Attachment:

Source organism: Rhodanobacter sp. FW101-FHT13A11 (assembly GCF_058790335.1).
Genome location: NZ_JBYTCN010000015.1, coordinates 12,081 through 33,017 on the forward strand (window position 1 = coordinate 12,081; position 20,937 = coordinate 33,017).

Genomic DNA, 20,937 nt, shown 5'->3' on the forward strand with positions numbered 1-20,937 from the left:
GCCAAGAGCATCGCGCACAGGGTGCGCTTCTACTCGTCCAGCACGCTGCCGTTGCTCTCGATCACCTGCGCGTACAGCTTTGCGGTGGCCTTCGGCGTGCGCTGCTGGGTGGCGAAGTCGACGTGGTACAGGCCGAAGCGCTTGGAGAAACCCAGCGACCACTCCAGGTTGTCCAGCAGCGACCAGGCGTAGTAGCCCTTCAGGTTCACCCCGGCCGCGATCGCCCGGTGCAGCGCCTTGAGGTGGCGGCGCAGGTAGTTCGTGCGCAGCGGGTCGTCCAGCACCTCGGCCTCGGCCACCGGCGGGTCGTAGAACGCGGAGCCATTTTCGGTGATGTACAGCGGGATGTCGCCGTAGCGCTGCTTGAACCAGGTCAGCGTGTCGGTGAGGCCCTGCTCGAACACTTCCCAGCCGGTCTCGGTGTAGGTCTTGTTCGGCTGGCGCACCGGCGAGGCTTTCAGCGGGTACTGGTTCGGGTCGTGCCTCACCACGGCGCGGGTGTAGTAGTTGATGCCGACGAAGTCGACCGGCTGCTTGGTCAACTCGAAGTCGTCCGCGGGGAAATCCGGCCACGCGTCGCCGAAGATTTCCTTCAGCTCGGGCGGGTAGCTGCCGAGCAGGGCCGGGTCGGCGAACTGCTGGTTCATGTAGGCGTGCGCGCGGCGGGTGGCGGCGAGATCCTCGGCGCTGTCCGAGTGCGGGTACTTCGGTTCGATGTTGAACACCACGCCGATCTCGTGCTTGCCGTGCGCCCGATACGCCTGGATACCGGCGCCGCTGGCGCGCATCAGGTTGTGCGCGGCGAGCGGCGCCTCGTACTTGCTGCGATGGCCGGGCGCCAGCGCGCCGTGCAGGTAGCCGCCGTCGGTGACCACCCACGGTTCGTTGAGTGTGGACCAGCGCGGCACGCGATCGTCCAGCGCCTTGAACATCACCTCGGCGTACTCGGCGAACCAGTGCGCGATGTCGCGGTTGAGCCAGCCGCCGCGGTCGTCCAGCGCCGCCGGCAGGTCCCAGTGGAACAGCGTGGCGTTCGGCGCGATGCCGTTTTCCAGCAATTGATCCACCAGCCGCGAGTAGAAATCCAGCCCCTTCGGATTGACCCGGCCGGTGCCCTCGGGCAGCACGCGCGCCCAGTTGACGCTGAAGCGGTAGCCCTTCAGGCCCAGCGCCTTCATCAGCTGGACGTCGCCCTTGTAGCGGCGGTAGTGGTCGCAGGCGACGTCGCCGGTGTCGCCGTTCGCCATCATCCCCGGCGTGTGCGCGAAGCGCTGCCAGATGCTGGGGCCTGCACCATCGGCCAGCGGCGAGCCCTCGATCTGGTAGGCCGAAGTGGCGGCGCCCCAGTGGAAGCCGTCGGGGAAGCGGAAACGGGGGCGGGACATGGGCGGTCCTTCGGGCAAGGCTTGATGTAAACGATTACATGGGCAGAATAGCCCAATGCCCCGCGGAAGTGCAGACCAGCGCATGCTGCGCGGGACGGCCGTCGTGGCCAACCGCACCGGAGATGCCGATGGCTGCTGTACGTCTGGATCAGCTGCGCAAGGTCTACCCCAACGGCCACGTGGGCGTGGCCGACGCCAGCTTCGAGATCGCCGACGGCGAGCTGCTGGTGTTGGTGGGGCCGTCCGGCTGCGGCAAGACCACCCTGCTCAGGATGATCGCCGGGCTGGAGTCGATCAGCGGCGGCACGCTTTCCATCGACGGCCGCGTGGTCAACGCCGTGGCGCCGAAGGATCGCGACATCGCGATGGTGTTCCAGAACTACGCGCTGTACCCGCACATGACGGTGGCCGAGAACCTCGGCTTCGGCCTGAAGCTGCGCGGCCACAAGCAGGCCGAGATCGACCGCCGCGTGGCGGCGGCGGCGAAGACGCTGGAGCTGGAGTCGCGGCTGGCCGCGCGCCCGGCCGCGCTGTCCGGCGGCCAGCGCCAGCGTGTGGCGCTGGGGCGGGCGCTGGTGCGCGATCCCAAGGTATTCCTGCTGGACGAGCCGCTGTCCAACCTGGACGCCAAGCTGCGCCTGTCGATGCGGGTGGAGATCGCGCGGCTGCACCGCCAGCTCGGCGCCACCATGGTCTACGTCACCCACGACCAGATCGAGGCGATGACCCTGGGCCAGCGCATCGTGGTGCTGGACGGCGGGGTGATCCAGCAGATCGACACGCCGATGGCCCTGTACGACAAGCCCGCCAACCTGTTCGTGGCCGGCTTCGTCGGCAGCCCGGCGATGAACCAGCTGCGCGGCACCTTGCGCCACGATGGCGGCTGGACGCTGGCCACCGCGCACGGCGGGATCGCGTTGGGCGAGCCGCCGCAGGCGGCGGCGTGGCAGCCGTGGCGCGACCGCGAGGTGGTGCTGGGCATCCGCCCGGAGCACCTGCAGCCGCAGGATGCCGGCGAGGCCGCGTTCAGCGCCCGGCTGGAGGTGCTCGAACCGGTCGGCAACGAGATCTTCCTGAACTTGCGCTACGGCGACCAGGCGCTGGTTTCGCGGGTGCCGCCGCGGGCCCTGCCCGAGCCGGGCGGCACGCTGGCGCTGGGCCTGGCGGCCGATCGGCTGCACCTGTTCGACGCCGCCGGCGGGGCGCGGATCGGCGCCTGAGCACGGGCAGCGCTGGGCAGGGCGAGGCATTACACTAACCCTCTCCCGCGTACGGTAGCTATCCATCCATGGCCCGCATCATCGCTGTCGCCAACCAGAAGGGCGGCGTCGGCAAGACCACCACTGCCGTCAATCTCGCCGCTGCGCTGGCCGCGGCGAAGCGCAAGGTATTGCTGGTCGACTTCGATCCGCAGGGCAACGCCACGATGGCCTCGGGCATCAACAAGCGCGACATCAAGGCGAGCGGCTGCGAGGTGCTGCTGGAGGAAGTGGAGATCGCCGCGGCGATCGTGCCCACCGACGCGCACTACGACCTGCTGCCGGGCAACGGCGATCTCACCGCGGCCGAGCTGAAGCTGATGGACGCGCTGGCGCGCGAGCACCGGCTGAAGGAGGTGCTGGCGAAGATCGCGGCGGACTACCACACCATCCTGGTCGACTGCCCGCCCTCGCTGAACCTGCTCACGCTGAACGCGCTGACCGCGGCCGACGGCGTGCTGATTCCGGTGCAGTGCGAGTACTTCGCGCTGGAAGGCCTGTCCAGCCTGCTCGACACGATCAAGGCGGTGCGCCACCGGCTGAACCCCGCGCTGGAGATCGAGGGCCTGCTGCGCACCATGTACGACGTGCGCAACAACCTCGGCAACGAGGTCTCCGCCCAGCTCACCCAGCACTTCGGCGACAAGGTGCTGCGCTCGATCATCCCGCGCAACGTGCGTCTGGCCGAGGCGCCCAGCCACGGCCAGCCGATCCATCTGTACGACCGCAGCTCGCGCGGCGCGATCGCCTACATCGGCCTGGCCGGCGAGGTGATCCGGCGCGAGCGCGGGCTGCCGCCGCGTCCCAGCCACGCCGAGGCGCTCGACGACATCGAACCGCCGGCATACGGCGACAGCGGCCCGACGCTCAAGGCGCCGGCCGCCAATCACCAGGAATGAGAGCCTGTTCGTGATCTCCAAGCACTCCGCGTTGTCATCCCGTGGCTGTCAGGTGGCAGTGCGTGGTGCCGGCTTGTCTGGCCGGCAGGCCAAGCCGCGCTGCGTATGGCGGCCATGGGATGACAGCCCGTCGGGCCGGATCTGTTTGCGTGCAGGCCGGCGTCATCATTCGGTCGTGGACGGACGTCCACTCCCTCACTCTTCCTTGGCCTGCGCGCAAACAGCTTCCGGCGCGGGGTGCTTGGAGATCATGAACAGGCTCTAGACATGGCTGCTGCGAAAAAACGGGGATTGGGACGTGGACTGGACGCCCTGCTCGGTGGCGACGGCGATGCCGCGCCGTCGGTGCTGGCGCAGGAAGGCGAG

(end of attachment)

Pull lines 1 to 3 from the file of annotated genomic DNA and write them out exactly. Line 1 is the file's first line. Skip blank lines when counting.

Source organism: Rhodanobacter sp. FW101-FHT13A11 (assembly GCF_058790335.1).
Genome location: NZ_JBYTCN010000015.1, coordinates 12,081 through 33,017 on the forward strand (window position 1 = coordinate 12,081; position 20,937 = coordinate 33,017).

Genomic DNA, 20,937 nt, shown 5'->3' on the forward strand with positions numbered 1-20,937 from the left: